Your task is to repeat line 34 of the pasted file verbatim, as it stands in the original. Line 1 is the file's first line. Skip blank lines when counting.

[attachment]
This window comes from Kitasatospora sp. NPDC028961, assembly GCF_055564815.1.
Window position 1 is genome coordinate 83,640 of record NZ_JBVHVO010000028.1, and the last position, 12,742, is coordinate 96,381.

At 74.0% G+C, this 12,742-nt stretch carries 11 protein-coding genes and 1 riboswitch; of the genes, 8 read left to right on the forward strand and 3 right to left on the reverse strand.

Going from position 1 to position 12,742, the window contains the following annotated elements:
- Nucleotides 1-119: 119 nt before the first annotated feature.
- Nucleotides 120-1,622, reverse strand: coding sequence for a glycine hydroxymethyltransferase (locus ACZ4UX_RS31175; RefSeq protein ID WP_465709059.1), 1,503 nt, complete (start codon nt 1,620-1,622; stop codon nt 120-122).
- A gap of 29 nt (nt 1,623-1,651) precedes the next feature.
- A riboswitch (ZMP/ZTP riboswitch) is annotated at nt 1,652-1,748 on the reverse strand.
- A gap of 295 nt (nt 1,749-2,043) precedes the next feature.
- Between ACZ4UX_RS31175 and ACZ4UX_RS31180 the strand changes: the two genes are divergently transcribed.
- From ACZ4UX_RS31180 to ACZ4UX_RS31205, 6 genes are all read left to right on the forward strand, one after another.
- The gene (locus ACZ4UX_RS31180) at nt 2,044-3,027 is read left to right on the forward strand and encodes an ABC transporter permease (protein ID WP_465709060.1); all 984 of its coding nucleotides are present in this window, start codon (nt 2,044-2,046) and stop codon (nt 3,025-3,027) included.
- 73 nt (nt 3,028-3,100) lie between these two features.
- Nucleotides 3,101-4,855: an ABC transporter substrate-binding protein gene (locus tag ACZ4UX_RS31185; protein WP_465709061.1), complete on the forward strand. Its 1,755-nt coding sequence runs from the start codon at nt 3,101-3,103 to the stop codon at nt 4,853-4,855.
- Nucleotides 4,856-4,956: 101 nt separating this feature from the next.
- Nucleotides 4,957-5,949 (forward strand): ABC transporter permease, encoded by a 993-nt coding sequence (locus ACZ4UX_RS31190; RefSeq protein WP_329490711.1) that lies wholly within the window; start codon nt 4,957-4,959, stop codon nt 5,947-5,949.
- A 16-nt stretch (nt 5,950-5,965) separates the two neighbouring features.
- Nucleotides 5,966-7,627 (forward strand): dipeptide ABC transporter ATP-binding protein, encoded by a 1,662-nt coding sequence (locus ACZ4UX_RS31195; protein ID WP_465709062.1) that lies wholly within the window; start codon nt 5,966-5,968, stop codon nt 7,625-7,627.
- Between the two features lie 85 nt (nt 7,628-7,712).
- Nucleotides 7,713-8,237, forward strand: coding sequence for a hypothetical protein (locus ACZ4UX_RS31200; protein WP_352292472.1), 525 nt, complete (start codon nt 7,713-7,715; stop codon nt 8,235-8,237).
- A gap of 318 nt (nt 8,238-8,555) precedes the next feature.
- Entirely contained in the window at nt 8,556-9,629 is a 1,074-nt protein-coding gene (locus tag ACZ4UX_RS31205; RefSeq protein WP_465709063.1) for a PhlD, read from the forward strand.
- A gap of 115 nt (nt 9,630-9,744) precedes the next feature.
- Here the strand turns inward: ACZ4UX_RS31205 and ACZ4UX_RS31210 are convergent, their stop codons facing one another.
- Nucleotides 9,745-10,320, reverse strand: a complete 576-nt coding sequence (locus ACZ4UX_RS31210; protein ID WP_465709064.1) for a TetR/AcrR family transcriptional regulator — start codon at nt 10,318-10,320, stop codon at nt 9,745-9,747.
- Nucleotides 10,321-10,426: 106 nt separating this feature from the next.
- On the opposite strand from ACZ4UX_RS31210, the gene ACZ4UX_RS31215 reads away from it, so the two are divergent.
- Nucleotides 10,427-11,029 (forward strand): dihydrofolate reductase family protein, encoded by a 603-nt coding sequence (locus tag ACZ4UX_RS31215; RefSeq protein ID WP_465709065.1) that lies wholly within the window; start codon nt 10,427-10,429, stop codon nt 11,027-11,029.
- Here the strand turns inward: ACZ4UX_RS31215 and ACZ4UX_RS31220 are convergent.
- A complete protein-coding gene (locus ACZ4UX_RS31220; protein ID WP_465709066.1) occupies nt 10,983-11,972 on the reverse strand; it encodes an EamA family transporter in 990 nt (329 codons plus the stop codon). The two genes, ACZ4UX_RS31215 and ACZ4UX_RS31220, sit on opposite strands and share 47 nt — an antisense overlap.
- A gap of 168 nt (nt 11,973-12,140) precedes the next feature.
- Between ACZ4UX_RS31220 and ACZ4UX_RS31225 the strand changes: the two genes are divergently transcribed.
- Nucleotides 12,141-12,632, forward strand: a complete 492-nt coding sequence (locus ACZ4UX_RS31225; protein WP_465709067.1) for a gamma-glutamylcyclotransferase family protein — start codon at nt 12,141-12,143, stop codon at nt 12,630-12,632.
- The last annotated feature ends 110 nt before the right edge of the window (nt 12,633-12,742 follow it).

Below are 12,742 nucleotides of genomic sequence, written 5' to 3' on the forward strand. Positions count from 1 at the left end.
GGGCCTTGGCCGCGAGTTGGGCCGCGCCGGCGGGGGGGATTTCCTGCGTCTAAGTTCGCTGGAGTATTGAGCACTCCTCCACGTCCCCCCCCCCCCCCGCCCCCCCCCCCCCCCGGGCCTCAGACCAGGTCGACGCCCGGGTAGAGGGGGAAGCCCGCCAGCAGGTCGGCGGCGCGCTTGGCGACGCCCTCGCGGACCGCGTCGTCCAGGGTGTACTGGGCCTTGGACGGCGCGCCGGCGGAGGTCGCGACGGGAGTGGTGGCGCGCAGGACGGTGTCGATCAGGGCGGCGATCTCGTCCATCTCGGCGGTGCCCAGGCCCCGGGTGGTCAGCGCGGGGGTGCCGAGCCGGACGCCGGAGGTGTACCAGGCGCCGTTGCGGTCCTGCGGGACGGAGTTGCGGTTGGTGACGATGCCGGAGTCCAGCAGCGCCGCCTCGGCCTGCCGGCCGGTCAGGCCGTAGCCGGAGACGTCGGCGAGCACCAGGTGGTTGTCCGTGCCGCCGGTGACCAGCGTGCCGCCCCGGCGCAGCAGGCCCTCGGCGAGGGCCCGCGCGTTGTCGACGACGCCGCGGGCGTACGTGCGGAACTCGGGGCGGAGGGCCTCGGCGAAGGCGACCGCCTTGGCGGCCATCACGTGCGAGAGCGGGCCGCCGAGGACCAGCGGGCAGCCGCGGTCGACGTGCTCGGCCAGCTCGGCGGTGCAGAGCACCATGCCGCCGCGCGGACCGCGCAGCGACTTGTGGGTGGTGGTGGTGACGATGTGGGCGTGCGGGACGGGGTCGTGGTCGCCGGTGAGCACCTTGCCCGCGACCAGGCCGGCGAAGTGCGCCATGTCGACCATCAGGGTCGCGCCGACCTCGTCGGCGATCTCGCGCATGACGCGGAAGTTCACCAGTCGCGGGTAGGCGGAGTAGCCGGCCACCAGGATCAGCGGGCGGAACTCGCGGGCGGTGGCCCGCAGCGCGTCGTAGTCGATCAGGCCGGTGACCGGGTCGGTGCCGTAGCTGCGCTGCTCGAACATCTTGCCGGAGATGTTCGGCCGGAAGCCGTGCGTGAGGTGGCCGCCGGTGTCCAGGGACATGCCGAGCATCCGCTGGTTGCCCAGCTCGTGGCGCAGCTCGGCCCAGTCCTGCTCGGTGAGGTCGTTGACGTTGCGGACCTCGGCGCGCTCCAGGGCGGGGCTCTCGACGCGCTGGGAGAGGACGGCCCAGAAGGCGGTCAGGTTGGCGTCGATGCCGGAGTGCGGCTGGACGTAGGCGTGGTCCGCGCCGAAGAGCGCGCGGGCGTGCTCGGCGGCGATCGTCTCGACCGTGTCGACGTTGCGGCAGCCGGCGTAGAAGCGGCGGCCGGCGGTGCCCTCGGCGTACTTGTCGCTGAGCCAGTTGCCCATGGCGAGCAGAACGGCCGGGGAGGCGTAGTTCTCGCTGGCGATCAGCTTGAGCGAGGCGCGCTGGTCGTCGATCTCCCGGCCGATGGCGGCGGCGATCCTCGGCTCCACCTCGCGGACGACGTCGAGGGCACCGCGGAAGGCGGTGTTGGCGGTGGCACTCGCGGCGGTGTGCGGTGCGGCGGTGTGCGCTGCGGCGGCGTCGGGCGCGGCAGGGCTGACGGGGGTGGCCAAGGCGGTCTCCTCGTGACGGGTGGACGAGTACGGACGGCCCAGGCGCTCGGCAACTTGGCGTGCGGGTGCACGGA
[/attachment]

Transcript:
- The last annotated feature ends 110 nt before the right edge of the window (nt 12,633-12,742 follow it).